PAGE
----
Interesting Website

Fri Jan 25 21:15:56 PST 2002

I checked out the website you referred to, but are you sure that
, when electing an executive who has the power to veto the decisions
of a legislature, it's more important to elect someone who has
a large 1st-choice base than to elect someone who doesn't have
majorities against him?

One would expect that the legitimacy of that executive, and of his
vetoes, would be hurt more if it's common knowledge that a majority
of the voters indicated that they wanted some other particular
candidate(s) instead.

And, about Approval, he says that it can cause strategic voting.
As if that were a property peculiar to Approval.

If you divide the candidates into acceptables & unacceptables, and
your goal is to minimize the likelihood of an unacceptable winning,
and so you vote for all the acceptables, then someone could say
that that doesn't count as strategy, since you're voting for the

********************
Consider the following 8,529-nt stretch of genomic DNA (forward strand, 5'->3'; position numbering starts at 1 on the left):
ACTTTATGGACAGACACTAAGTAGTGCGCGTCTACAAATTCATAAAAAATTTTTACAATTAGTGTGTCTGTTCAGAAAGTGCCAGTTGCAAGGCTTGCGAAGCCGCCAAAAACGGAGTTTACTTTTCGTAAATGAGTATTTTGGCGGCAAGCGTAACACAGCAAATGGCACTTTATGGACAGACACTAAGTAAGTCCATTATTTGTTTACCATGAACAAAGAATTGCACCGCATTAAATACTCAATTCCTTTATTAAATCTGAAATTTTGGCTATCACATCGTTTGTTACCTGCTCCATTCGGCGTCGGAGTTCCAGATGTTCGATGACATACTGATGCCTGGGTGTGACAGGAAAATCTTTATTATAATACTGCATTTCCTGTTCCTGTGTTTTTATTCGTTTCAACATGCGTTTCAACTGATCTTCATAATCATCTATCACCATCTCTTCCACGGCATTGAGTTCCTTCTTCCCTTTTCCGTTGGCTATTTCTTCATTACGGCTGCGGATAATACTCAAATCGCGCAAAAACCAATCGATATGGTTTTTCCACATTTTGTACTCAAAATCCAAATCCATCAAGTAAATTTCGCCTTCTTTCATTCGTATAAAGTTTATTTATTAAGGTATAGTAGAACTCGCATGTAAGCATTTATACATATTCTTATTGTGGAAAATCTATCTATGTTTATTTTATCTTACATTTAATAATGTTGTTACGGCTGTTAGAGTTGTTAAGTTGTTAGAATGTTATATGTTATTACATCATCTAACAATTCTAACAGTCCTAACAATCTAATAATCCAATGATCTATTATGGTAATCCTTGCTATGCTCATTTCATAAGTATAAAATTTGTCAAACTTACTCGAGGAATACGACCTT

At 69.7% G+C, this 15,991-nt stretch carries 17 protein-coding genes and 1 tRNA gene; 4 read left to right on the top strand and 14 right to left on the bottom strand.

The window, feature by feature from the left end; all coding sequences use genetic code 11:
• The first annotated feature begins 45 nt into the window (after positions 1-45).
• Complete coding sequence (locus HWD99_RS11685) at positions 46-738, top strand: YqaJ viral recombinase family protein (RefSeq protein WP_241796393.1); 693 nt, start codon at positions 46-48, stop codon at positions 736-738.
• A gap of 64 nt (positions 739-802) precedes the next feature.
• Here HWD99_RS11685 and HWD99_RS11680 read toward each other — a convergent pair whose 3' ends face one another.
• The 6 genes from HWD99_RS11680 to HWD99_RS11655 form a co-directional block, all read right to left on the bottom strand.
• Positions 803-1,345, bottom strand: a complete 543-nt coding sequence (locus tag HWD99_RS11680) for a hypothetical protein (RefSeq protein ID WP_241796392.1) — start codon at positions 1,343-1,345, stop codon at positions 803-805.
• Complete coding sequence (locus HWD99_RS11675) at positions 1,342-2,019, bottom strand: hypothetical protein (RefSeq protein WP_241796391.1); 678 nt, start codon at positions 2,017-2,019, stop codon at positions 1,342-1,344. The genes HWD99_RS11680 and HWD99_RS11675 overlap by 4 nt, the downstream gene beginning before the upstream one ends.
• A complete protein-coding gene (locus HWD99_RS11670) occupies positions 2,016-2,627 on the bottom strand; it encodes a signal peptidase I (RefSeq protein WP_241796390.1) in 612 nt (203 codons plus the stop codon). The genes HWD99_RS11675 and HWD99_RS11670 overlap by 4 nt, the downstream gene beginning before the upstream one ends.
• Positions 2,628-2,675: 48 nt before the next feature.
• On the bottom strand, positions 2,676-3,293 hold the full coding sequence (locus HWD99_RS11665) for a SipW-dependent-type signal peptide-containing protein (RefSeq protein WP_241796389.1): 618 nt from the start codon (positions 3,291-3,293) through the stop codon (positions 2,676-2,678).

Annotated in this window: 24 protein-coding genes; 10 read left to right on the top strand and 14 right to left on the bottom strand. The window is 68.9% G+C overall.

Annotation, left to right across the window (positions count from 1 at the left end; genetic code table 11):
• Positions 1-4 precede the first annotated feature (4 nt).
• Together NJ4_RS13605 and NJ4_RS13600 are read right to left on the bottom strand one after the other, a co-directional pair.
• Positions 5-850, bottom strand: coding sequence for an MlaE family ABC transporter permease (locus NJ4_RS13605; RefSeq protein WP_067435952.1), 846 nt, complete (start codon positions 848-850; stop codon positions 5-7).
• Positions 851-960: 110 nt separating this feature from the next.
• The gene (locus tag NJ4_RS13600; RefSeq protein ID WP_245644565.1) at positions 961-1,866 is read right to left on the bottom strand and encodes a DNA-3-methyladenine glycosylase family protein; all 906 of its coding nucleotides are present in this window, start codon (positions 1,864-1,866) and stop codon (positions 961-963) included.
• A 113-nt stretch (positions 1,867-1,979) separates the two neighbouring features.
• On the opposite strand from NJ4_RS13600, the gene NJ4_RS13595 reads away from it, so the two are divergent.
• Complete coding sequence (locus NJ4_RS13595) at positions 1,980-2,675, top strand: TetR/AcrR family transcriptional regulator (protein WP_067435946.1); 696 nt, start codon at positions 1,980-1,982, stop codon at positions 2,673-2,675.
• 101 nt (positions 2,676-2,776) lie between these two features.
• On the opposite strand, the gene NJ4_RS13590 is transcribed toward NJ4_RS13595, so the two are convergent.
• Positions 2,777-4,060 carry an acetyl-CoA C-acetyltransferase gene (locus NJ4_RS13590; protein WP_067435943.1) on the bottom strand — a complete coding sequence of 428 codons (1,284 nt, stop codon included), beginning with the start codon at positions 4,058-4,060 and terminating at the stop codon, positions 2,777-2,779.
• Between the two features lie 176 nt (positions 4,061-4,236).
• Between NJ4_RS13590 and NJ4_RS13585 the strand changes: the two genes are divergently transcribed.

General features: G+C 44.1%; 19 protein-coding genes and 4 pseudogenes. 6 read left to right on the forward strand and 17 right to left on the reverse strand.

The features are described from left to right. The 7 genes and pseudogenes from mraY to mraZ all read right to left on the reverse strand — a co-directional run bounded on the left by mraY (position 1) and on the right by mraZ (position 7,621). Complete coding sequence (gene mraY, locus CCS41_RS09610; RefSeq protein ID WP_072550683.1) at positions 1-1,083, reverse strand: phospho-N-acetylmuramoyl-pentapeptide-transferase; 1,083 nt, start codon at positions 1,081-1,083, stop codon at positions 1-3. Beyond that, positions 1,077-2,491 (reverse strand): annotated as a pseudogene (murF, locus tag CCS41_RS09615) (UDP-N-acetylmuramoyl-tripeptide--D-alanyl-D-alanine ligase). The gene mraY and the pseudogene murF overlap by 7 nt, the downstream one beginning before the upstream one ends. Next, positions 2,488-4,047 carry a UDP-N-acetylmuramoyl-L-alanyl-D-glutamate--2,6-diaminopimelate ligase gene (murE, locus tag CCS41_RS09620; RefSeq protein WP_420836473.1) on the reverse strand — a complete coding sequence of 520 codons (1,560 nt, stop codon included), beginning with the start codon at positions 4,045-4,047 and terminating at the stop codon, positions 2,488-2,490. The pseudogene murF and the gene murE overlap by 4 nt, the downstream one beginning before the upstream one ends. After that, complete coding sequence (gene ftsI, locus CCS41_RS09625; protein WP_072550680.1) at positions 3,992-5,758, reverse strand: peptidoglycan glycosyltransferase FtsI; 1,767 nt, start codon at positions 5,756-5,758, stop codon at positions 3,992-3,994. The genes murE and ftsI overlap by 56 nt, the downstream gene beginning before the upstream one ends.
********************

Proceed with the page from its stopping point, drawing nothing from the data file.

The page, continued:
ones whom you approve. That's how I'd vote if Approval were used
in our actual elections, by the way.

But of course if you don't
divide the candidates in that way, then your Approval voting is
almost sure to be strategic. But the people who repeat that seem to
be unaware that the other voting systems cause a need for strategy
too, and, with nearly all other methods, that strategy often requires
dumping one's favorite by voting someone else over him/her.

Rank methods look good at first glance, till you find out that most of
them cause worse strategy problems, like a cheap laborsaving automatic
machine that goes haywire. Of course there are some good rank methods,
but IRV isn't one of them. Approval is difficult to improve on much
with any 1-balloting method.

Of course, in Plurality, if you divide the candidates into acceptables
and (absolutely) unacceptables, and you want keep an unacceptable from
winning, then you give your Plurality vote to the acceptable who has
the best probability that you can help him take victory from an
unacceptable. That's the Plurality strategy that I recommend, though
we might differ on what we call acceptable...

Admittedly, depending on how particular you are, there might often
only be one acceptable.

I'm not sure what's interesting about that website; it seems to trot out 
familiar misunderstandings.

Mike Ossipoff

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